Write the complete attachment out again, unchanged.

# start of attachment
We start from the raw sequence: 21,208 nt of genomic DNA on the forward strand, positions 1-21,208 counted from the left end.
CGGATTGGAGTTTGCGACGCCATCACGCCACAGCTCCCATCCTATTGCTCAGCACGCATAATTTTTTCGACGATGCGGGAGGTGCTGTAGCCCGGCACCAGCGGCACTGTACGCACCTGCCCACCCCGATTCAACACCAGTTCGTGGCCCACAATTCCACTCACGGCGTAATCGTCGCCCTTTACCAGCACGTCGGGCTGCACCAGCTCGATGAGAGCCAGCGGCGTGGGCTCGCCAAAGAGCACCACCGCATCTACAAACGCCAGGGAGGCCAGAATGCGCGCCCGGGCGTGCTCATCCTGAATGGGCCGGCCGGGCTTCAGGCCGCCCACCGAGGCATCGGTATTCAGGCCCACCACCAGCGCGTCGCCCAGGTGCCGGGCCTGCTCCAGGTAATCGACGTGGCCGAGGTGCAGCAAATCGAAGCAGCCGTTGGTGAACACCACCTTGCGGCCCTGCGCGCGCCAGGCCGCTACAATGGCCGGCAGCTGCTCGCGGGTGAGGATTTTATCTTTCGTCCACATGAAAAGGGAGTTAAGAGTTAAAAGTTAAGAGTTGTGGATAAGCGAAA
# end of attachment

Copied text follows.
We start from the raw sequence: 21,208 nt of genomic DNA on the forward strand, positions 1-21,208 counted from the left end.
CGGATTGGAGTTTGCGACGCCATCACGCCACAGCTCCCATCCTATTGCTCAGCACGCATAATTTTTTCGACGATGCGGGAGGTGCTGTAGCCCGGCACCAGCGGCACTGTACGCACCTGCCCACCCCGATTCAACACCAGTTCGTGGCCCACAATTCCACTCACGGCGTAATCGTCGCCCTTTACCAGCACGTCGGGCTGCACCAGCTCGATGAGAGCCAGCGGCGTGGGCTCGCCAAAGAGCACCACCGCATCTACAAACGCCAGGGAGGCCAGAATGCGCGCCCGGGCGTGCTCATCCTGAATGGGCCGGCCGGGCTTCAGGCCGCCCACCGAGGCATCGGTATTCAGGCCCACCACCAGCGCGTCGCCCAGGTGCCGGGCCTGCTCCAGGTAATCGACGTGGCCGAGGTGCAGCAAATCGAAGCAGCCGTTGGTGAACACCACCTTGCGGCCCTGCGCGCGCCAGGCCGCTACAATGGCCGGCAGCTGCTCGCGGGTGAGGATTTTATCTTTCGTCCACATGAAAAGGGAGTTAAGAGTTAAAAGTTAAGAGTTGTGGATAAGCGAAA